Tuesday, October 7, 2014

Fall

I love fall. Always have, probably always will. It's the time of year when some relief comes from the dog days of summer, when the air turns cool and a man can go for a walk without drowning in his own sweat. The grass is still green, but the leaves have burst into orange and yellow and red, and the sky tends to cloud up and you get breezes, breezes you don't get during the rest of the year. There is nothing better than a stiff breeze under a cloudy sky, when the air is charged with the potential of great change. You can go outside and stand on the edge of the world, close your eyes, and breathe deep.

The dog, naturally, doesn't share my appreciation of the edge, and would much rather hide indoors any time a bit of wind comes along. My son gets it, though, and wants to spend his time in the evenings outside, toddling around with a broom three times his size and making me catch him when he goes marching off the side of the deck. It's nice, when he's not testing gravity, to sit in a chair and "take it all in" with him.

And thank God for those quiet moments, because the rest of the world seems to be somewhere over the edge, about a hundred feet down and picking up speed. Everywhere you look there's some new form of madness taking root. I understand the need to keep informed, but I'm finding it harder and harder to cope with the deluge of fear and horror coming out of the news these days. 30 years of war, police brutality, innocent people imprisoned and men guilty as sin allowed to walk out of court free and wealthy... to quote Hunter S. Thompson, "How long, oh Lord, how long?"

I could go on, but it's late and I need sleep more than I need to ramble on about the state of the world. Suffice to say we're standing on the edge, all of us; and it's best we take our bearings before we step over. But before that, go jump in the leaves, give your family a hug, and take the time to breathe deep.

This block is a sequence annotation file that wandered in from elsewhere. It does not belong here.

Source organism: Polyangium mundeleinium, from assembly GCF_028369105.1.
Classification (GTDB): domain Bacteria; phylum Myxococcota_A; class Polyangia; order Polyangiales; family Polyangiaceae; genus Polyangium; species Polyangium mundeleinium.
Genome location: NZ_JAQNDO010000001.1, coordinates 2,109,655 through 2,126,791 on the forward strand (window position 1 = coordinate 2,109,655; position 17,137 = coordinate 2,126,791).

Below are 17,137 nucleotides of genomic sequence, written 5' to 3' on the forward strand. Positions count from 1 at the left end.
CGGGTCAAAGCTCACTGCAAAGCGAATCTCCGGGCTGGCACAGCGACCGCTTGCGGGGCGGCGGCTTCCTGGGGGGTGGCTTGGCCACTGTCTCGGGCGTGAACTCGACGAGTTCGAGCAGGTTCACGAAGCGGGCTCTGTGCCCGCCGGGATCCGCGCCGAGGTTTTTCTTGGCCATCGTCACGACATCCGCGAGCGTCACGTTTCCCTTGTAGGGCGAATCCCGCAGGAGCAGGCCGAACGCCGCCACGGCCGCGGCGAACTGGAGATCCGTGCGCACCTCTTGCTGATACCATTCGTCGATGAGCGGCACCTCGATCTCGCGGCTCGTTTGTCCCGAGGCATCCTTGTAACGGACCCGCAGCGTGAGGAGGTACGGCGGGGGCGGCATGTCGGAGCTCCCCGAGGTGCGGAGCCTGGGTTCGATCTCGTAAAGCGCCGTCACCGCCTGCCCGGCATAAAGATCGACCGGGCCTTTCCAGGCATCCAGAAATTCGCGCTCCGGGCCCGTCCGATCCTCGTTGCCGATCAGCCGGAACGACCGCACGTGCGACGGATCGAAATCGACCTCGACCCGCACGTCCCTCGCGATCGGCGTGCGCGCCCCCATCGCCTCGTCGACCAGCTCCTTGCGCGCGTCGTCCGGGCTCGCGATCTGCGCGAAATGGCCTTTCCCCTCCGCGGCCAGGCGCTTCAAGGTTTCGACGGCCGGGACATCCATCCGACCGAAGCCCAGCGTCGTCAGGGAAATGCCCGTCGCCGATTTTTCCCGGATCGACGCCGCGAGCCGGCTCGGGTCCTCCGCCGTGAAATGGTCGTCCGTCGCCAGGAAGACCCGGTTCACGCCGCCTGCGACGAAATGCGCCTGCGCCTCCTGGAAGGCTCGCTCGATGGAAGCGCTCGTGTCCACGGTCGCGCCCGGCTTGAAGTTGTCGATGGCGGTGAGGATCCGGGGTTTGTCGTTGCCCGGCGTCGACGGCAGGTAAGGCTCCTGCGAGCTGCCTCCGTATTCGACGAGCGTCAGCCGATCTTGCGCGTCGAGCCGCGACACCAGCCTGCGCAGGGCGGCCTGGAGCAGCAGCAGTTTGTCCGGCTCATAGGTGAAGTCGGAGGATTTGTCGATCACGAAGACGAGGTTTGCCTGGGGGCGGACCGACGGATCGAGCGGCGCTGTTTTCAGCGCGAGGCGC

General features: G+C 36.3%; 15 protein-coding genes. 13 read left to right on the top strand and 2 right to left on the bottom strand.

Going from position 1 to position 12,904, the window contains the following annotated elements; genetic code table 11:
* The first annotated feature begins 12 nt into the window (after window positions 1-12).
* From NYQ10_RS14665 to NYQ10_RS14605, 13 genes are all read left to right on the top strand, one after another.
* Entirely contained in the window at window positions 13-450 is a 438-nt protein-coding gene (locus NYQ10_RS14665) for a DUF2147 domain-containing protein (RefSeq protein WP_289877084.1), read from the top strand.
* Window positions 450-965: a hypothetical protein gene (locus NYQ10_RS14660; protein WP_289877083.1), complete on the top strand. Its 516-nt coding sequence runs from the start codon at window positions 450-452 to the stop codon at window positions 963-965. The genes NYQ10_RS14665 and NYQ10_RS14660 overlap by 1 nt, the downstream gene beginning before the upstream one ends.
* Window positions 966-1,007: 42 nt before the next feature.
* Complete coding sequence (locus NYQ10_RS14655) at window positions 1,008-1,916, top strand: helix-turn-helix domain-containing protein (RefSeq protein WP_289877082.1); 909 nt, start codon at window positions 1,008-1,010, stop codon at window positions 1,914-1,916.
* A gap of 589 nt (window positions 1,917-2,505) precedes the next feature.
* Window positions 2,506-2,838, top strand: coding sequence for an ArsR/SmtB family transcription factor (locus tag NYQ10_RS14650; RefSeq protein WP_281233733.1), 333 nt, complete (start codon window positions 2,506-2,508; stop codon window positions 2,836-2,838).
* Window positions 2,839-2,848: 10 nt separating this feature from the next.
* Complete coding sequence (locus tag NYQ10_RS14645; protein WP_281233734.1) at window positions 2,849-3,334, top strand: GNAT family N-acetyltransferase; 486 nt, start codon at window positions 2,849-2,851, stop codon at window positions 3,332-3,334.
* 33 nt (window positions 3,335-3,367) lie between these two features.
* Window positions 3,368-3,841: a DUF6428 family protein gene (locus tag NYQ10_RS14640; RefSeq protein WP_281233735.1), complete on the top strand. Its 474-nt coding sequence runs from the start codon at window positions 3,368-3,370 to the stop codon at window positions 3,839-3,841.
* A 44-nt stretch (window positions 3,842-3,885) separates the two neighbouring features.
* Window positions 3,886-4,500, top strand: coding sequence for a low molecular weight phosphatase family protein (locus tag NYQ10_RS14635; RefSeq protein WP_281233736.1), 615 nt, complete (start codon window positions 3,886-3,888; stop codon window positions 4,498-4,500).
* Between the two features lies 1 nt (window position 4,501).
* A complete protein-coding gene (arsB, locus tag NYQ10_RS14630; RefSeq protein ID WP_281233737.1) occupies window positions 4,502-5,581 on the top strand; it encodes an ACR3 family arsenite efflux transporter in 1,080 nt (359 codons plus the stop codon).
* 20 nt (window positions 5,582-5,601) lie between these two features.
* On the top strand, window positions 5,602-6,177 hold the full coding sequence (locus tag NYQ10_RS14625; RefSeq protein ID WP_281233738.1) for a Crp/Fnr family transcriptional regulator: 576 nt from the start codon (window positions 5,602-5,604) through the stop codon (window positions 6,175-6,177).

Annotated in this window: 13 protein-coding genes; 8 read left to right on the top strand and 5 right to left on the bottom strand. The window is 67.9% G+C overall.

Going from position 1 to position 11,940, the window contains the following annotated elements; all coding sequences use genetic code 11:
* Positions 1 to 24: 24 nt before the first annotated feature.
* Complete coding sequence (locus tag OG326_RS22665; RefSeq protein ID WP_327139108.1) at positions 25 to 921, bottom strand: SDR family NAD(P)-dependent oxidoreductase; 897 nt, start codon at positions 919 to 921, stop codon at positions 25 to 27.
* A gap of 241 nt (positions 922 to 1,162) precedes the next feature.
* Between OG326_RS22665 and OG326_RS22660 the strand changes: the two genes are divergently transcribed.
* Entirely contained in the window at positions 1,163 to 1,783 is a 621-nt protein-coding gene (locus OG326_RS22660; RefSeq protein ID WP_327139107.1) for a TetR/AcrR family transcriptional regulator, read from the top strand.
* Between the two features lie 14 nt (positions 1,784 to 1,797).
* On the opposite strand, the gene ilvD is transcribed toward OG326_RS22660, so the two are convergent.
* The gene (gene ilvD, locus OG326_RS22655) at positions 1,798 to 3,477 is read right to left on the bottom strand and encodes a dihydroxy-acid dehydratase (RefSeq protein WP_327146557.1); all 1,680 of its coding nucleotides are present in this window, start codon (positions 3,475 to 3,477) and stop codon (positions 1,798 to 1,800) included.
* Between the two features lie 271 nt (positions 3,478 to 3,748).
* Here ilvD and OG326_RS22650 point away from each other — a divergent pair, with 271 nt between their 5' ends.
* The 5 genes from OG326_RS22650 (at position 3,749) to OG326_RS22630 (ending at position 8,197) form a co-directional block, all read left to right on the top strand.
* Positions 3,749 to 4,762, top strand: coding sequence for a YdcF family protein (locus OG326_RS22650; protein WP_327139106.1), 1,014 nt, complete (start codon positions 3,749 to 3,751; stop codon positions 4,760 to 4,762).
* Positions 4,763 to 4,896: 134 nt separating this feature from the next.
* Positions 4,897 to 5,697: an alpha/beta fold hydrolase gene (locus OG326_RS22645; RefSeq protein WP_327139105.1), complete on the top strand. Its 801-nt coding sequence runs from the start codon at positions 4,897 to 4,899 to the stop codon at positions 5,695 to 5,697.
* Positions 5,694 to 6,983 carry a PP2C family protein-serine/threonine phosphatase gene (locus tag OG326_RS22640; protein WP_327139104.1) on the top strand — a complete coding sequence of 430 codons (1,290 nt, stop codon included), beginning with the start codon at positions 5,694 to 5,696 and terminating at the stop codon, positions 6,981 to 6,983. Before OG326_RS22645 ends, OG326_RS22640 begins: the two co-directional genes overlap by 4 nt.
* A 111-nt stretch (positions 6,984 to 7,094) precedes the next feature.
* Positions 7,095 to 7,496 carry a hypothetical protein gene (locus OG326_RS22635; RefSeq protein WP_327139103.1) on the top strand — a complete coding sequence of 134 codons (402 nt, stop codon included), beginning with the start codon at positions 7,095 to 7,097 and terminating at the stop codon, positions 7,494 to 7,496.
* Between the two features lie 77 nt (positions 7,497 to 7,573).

Wednesday, September 3, 2014

Update on Patrick McLaw

More details are coming out about Patrick McLaw, the author of two books about school shootings who was removed from his teaching job last week. It now seems that Mr. McLaw was removed because of a number of issues, mostly centered around a letter he sent to a school official that was described as "suicidal". From there authorities performed a limited search of Mr. McLaw's home, which he consented to, and found a model of a school building and some more material they deemed worrying. Currently Mr. McLaw is not under arrest, although no one can reveal where he is or whether he's permitted to leave, citing HIPAA.

I'm a bit torn on this one. On one hand, the school seems a bit more justified in wanting Mr. McLaw vetted, and there's no indication as of yet that he's being held against his will or treated badly. Also, the State's Attorney claims that everyone knew Mr. McLaw had authored his books back in 2012, which is heartening; if true, it would tend to rule out the idea that Mr. McLaw is being persecuted for writing fiction.

On the other hand, if this is all above board then the details of the investigation were released/leaked in the worst possible order for the school and the officials involved. And I'd note that Mr. McLaw has no recorded history of violence, certainly nothing that's been reported, and he's an upstanding and well-liked teacher. That he's been "disappeared" is troubling, though it's likely his family knows where he is and, if he actually needs the help, it's far better that he have his privacy than not.